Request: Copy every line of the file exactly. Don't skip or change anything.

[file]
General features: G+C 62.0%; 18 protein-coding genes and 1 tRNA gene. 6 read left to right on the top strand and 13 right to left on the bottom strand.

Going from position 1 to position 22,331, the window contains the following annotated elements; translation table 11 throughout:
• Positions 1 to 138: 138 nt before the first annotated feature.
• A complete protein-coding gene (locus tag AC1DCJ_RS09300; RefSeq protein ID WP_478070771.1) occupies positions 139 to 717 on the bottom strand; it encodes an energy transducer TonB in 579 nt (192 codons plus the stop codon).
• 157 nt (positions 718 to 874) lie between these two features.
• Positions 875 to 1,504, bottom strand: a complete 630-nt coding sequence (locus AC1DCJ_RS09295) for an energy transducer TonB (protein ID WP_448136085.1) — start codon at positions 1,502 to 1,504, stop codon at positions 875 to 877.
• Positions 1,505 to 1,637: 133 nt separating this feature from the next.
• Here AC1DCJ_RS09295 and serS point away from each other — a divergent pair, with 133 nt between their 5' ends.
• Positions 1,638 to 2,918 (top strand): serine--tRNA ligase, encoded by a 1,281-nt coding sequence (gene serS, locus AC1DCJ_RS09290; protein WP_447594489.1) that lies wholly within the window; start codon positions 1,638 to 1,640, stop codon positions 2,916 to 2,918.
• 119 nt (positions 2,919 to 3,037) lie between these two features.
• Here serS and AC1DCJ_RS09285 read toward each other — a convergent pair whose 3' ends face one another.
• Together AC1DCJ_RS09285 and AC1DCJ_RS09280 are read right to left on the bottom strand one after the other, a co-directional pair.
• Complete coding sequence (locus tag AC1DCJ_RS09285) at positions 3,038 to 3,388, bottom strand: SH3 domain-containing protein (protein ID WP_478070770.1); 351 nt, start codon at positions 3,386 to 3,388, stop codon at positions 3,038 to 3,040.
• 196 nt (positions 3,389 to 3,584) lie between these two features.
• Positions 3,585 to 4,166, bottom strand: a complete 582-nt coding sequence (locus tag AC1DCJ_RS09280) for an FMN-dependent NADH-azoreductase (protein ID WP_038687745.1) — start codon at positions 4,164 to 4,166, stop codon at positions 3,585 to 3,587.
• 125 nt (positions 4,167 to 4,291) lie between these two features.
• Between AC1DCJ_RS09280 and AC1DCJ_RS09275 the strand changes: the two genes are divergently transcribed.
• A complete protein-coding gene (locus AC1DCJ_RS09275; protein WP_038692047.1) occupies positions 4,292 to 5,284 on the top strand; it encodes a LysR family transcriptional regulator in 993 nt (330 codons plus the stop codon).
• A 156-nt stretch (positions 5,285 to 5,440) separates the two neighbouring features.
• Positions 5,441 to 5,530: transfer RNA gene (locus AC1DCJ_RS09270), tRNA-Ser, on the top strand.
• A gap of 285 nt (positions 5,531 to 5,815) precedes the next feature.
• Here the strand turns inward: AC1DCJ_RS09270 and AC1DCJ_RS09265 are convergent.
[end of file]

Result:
General features: G+C 62.0%; 18 protein-coding genes and 1 tRNA gene. 6 read left to right on the top strand and 13 right to left on the bottom strand.

Going from position 1 to position 22,331, the window contains the following annotated elements; translation table 11 throughout:
• Positions 1 to 138: 138 nt before the first annotated feature.
• A complete protein-coding gene (locus tag AC1DCJ_RS09300; RefSeq protein ID WP_478070771.1) occupies positions 139 to 717 on the bottom strand; it encodes an energy transducer TonB in 579 nt (192 codons plus the stop codon).
• 157 nt (positions 718 to 874) lie between these two features.
• Positions 875 to 1,504, bottom strand: a complete 630-nt coding sequence (locus AC1DCJ_RS09295) for an energy transducer TonB (protein ID WP_448136085.1) — start codon at positions 1,502 to 1,504, stop codon at positions 875 to 877.
• Positions 1,505 to 1,637: 133 nt separating this feature from the next.
• Here AC1DCJ_RS09295 and serS point away from each other — a divergent pair, with 133 nt between their 5' ends.
• Positions 1,638 to 2,918 (top strand): serine--tRNA ligase, encoded by a 1,281-nt coding sequence (gene serS, locus AC1DCJ_RS09290; protein WP_447594489.1) that lies wholly within the window; start codon positions 1,638 to 1,640, stop codon positions 2,916 to 2,918.
• 119 nt (positions 2,919 to 3,037) lie between these two features.
• Here serS and AC1DCJ_RS09285 read toward each other — a convergent pair whose 3' ends face one another.
• Together AC1DCJ_RS09285 and AC1DCJ_RS09280 are read right to left on the bottom strand one after the other, a co-directional pair.
• Complete coding sequence (locus tag AC1DCJ_RS09285) at positions 3,038 to 3,388, bottom strand: SH3 domain-containing protein (protein ID WP_478070770.1); 351 nt, start codon at positions 3,386 to 3,388, stop codon at positions 3,038 to 3,040.
• 196 nt (positions 3,389 to 3,584) lie between these two features.
• Positions 3,585 to 4,166, bottom strand: a complete 582-nt coding sequence (locus tag AC1DCJ_RS09280) for an FMN-dependent NADH-azoreductase (protein ID WP_038687745.1) — start codon at positions 4,164 to 4,166, stop codon at positions 3,585 to 3,587.
• 125 nt (positions 4,167 to 4,291) lie between these two features.
• Between AC1DCJ_RS09280 and AC1DCJ_RS09275 the strand changes: the two genes are divergently transcribed.
• A complete protein-coding gene (locus AC1DCJ_RS09275; protein WP_038692047.1) occupies positions 4,292 to 5,284 on the top strand; it encodes a LysR family transcriptional regulator in 993 nt (330 codons plus the stop codon).
• A 156-nt stretch (positions 5,285 to 5,440) separates the two neighbouring features.
• Positions 5,441 to 5,530: transfer RNA gene (locus AC1DCJ_RS09270), tRNA-Ser, on the top strand.
• A gap of 285 nt (positions 5,531 to 5,815) precedes the next feature.
• Here the strand turns inward: AC1DCJ_RS09270 and AC1DCJ_RS09265 are convergent.